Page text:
John Berrey, chairman of the Quapaw Tribe of Oklahoma, has taken numerous exceptions to statements made by Gov. Asa Hutchinson in opposing the tribe’s application to the Bureau of Indian Affairs to place 160 recently acquired acres in Pulaski County into federal trust, for greater control by the tribe.
The governor, County Judge Barry Hyde, four of six members of Congress from Arkansas and people associated with the Little Rock Port have objected to putting the agricultural land in trust, chiefly because of expressed fears that the tribe might someday want to put a casino there. Otherwise, objections have largely been patronizing — that local officials know better what to do with the ancestral Indian land surrounded by industrial zoning than the tribe does.
Berrey has responded, more explicitly than ever, that the tribe has no plans for a casino on the land and would even enter further agreements to guarantee that.
Among the points in the letter:
* TIES TO THE LAND: Hutchinson said there’s some dispute that Indian burial sites on the land can be directly linked to the Quapaw tribe, relocated from Arkansas years ago. Berrey said numerous state agencies recognize that the tribe is associated with sites of this age and type in Pulaski County and federal law sets a “preponderance of evidence” standard for a tribal affiliation with a burial site.
* REASONS FOR TRUST DESIGNATION: Opponents say the tribe hasn’t provided a “valid reason” for putting the land in trust. Berrey said such comments “appear to reflect a lack of understanding of the importance the Quapaw Tribe places on this land …” He writes that the Quapaw were known as the Arkansa before the U.S. purchased the Louisiana territory. The tribe was twice removed from what it considers its homeland and paid a pittance for its land. “The tribe has come full circle and has fulfilled the dream of our ancestors — to return and purchase land in our native homeland.”
* PROTECTION OF THE LAND: Berrey disputes Hutchinson’s statement that trust designation is unnecessary to protect other cultural sites. This, said Berrey, is just a “pretext” for opposition.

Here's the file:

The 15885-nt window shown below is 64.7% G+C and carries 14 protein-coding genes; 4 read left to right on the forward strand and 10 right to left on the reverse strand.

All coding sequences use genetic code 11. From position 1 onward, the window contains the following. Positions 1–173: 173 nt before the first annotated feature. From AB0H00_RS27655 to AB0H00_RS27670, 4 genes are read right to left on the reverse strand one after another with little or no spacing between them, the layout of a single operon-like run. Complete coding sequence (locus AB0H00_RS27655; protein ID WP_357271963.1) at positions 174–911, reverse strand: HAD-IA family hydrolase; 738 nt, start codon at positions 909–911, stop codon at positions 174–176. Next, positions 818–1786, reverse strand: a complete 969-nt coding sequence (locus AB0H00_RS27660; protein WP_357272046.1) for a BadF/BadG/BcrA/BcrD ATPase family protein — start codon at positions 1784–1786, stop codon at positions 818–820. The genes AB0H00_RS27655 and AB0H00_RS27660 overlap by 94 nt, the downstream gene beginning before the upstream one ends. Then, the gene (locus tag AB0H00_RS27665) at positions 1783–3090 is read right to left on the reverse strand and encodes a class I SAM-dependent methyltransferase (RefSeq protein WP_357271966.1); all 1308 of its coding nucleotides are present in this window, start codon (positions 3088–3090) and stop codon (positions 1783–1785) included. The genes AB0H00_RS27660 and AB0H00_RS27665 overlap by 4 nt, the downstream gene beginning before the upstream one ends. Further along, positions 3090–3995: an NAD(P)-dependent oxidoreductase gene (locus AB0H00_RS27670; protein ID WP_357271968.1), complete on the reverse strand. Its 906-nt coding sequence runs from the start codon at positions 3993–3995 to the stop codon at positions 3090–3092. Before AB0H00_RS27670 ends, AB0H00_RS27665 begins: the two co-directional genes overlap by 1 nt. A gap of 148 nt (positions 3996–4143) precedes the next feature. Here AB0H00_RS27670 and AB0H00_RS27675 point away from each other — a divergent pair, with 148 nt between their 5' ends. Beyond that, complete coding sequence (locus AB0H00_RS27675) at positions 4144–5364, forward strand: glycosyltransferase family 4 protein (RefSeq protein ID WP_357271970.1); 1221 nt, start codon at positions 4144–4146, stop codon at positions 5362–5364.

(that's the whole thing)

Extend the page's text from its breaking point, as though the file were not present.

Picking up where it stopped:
The fact that slaves were buried on top of or adjacent to the Quapaw burial mounds on the land does not change the Quapaw Tribe’s desire to have this land taken into trust. I would like to point out, respectfully, that it is the Tribe — not the state — that has expressed an interest in preserving and protecting both the Quapaw burial sites and those of the African-American slaves. In fact, our people and these African-Americans share a great deal in common in their experiences in this country. Further, I am advised that there have been longtime efforts on the part of African-Americans in Arkansas to get the state to recognize and invest in the protection of such burial sites, without much result.
Berrey, who served on the federal Advisory Council on Historic Preservation, said he’d learned through experience that “site preservation is better on federal lands than on lands held in private or state ownership.”
Berrey also questioned the state’s resources. He said Indian sites have been extensively looted in Arkansas and that tribes have been told by state officials that state law is inadequate to guard against looting
* GAMBLING: Hutchinson didn’t specifically mention casino gambling, but many others have. Said Berrey: “I believe the specter of gaming is being raised by third parties without justification and solely as a reason to oppose the application.”
Berrey notes 1) that many requirements would have to be met before gaming could operate there; 2) the tribe has stated “unequivocally” that it will not use the land for gambling, and 3) the tribe will provide other assurances that it won’t gamble there, including an intergovernmental agreement.
* OTHER CONCERNS: He said it was hard to respond to the attorney general’s “list of perceived horribles,” but said the tribe has a long history of working with other governments. “I think it is unwarranted to suggest that the Tribe will set up any of a range of activities offensive to the state on the land that is subject to the fee-to-trust application.”
Berrey criticized the state’s “heightened scrutiny” for a relatively small amount of land transferred by Indians to federal trust when Arkansas has thousands of acres in federal ownership, chiefly forest land.
He disputed, too, the attorney general’s opinion that only Congress could confirm that a reservation had been disestablished. A treaty did that and courts have confirmed it, he said. He also questioned that office’s assertion that the tribe had not met procedural and environmental requirements. (He didn’t note the irony of this argument from an attorney general more accustomed to complaining about — rather than attempting to enforce — federal procedural and environmental requirements.)
Berrey emphasized his respect for Hutchinson and said he didn’t intend to be critical. He said he merely wanted to correct “misunderstandings.”
Also today, the tribe announced the Pulaski land had been declared a sacred site.